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Prepaid Debit Cards are Popular but Still Have Downsides

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Payday Loans Online From Direct Lenders Only For Bad CreditPrepaid debit cards are popular However, they have their own drawbacks.

by Spencer Tierney Senior Writer | Certificates of Deposit ethics, ethical banking, bank deposits Spencer Tierney is a consumer banker at NerdWallet. He has written about the personal financial sector since with a particular focus on certificates of deposit, as well as other banking issues. His work has been featured in The Washington Post, USA Today, The Associated Press and the Los Angeles Times, among other publications. The location of his work is Berkeley, California.

Aug 10 10, 2016

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Visit one of the convenience stores like 7-Eleven or CVS Pharmacy and you’re likely to see a few pre-paid debit cards hung on the rack.

They are also employed for budgeting and as checking account replacements are becoming more sought-after. Purchases on cards from the top prepaid issuers grew by 15.7 percent in 2014 when compared to 2013 according to the Nilson Report, which analyzes information from the industry of payment.

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Despite their popularity they do face some issues. The last year, both suffered technical issues that led to cardholders getting locked from their account for up to one week. At that point, any money on these cards, including income that had been directly transferred to the cards, was not available. Even in non-shocking situations they have many drawbacks.

Frequent fees

Prepaid debit cards typically charge fees for services you would normally get when you have a checking account for example, free ATM access, customer support as well as mobile and online services. In contrast to checking accounts, prepay cards typically don’t have ways to waive their monthly charges.

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Janice Elliot Howard, a writer living in Atlanta was the first to get the prepaid card which charged her a small fee every purchase. When she realized the amount that was costing, she quickly canceled it and bought one that doesn’t have purchase transaction fees.

It isn’t possible to avoid any fees, however.

“The disadvantage is the ATM surcharge [for cash withdrawals], but I do that very rarely,” she says.

One saving grace for many prepaid debit cards is that they don’t allow overdrafts or have overdraft-related fees. With a checking account you may be charged around $30 or $35 if you spend more than what the amount you have available on your bank account. But the frequent fees for transactions or ATM withdrawals can still increase.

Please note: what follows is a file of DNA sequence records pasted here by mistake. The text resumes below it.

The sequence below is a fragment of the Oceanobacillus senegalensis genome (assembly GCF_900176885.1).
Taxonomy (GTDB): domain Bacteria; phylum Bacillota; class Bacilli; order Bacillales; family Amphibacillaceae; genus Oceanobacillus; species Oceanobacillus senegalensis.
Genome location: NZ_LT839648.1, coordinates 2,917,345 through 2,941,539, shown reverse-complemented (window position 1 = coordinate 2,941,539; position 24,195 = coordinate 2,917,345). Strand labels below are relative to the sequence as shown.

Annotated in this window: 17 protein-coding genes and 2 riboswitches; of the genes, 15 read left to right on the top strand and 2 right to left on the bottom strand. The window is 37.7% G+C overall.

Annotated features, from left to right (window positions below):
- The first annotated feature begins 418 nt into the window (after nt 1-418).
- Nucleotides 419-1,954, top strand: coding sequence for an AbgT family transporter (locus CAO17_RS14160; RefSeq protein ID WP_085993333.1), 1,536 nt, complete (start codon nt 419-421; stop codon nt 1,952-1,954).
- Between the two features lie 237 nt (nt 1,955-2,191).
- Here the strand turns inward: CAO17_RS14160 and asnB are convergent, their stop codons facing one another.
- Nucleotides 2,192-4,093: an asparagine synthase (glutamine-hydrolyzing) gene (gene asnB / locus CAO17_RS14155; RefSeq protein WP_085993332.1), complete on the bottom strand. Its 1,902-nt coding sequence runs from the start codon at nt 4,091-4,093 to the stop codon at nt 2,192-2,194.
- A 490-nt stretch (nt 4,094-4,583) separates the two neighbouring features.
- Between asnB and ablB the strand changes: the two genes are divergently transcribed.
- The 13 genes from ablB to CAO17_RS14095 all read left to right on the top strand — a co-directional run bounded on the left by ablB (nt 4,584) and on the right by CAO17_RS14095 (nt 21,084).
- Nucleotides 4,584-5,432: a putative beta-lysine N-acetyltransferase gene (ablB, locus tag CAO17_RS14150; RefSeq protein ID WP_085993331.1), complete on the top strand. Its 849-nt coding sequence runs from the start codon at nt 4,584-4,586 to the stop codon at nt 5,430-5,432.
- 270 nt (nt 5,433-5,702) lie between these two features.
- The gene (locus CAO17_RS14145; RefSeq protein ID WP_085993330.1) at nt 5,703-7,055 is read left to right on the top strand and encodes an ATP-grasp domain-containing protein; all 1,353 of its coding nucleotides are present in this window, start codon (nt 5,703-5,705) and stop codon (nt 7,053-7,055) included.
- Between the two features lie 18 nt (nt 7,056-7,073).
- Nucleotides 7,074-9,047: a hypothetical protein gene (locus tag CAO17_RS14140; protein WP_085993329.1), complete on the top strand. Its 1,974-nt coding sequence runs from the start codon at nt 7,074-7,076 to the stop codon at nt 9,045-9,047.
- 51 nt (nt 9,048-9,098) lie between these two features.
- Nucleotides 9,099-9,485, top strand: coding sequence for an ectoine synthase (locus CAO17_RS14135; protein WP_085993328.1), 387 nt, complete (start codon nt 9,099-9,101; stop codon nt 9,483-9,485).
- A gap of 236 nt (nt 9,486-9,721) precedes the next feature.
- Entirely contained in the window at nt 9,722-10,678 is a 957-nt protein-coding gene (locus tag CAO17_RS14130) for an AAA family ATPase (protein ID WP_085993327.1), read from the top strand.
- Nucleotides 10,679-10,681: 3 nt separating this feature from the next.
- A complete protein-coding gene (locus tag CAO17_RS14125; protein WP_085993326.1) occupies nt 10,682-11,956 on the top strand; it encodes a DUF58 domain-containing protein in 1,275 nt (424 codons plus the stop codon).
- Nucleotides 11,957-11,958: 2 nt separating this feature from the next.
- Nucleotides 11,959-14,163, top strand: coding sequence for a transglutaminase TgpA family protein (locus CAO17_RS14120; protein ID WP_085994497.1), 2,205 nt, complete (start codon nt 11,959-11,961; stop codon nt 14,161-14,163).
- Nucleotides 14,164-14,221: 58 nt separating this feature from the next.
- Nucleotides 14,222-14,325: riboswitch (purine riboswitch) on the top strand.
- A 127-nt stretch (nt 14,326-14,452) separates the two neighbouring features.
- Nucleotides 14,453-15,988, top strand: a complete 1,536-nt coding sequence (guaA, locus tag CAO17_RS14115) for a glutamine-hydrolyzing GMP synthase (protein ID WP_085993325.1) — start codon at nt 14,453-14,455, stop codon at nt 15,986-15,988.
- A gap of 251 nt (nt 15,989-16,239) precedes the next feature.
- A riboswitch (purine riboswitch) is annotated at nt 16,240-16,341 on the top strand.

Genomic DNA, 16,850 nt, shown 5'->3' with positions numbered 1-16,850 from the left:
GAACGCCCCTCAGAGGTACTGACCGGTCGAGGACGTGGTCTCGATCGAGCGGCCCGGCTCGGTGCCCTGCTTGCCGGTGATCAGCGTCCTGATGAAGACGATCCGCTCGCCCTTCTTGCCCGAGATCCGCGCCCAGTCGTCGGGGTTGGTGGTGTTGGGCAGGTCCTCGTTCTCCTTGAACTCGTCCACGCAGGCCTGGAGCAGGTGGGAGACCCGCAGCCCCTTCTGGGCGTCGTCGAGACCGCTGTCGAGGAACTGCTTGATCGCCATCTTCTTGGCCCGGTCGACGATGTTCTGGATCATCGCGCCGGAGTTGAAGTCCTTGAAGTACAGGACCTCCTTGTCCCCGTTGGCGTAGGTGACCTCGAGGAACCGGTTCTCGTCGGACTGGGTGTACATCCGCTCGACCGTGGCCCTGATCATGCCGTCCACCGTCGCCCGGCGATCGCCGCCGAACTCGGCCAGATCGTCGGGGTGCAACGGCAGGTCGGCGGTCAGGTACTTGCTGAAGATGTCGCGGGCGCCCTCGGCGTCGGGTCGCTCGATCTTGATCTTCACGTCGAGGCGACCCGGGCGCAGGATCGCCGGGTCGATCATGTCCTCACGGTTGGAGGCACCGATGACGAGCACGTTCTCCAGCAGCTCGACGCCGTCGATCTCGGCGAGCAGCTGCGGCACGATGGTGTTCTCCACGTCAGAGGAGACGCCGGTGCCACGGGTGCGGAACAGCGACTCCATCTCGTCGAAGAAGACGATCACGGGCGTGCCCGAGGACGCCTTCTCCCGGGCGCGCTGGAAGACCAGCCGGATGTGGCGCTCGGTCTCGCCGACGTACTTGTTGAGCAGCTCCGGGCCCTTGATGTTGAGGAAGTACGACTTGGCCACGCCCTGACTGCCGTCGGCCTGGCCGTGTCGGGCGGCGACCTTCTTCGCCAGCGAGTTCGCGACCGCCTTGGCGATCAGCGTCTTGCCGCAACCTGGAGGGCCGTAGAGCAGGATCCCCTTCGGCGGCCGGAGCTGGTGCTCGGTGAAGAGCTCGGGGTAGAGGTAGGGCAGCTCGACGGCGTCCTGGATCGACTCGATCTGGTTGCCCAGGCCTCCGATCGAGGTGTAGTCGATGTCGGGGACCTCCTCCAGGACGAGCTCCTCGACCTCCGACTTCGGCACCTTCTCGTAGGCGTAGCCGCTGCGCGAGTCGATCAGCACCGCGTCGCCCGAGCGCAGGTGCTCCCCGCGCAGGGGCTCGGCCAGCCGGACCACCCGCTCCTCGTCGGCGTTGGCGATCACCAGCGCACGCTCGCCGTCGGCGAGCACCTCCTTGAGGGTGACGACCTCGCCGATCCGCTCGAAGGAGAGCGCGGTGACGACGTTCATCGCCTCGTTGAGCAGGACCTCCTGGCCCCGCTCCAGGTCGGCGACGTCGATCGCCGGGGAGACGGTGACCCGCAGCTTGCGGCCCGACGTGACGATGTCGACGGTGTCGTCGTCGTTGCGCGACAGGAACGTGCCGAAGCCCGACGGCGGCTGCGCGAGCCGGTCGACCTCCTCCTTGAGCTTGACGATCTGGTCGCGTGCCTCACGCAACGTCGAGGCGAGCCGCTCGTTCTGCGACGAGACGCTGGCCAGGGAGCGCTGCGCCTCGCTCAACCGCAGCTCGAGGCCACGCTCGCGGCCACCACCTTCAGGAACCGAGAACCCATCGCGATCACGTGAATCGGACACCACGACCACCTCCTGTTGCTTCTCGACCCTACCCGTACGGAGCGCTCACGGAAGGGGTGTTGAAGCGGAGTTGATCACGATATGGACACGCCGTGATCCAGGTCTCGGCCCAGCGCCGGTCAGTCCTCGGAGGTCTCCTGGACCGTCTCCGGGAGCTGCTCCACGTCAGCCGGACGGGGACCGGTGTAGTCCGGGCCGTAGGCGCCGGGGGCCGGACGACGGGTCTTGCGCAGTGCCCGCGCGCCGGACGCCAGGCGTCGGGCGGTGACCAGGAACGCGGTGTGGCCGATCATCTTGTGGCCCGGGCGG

Card details aren’t always clear

Elizabeth Avery bought a prepaid debit card in a drugstore for an upcoming trip overseas but later realized that the card could not be used in foreign countries.

“I discover that the small print is where I’m noticing the problems,” says Avery, the founder of travel site Solo Trekker 4 U and an investment banker in private equity located in Washington, D.C. She was planning to use her card in ATMs across the world for cash withdrawals and found no mention on the packaging’s exterior that it was intended for use in the United States.

And that’s not the only data that could be missing.

“The disclosures for prepaid credit cards sold at retail stores don’t demand that all fees to be disclosed on the packaging outside,” says Thaddeus King who is part of the consumer banking initiative at The Pew Charitable Trusts in Washington, D.C.

There is still no protection

Credit cards that are pre-paid, which are similar to debit and credit cards, are part of payment networks such as Visa and MasterCard. As a result, you can get protection against fraud on card purchases , but they do not have the protections that you get with an account at a bank.

“When it comes to bill pay as well as ATM transactions, these cannot be done through those networks, such as the Visa and MasterCard network,” King says.

Other payment platforms have similar exclusions. In these transactions, King adds, you need to trust the disclosures of your card, which may not include protections apart from those on purchases.

The debit cards that are prepaid don’t have to be insured by FDIC. Federal Deposit Insurance Corp., or FDIC, which is how customers are able to recover their funds in the event that their bank or card issuer fails. Although many prepaid issuers offer protection on their own however, their agreements with cardholders might state that their terms are subject to change at any time.

Checking accounts, on the other hand, must have more fraud coverage because of a that covers the electronic transactions as well as ATM transactions. They also have to be covered by the FDIC.

The good news for prepaid debit card holders is possible. It is believed that the Consumer Financial Protection Bureau plans to announce later in the year that would extend fraud protections for these cards in line with those for debit cards and checking accounts.

“Prepaid debit card users should have the same protections afforded debit card holders,” says Christina Tetreault who is a lawyer at the office of Consumers Union in San Francisco.

About the author: Spencer Tierney is an expert on certificates of deposit at NerdWallet. He has had his work highlighted on USA Today and the Los Angeles Times.

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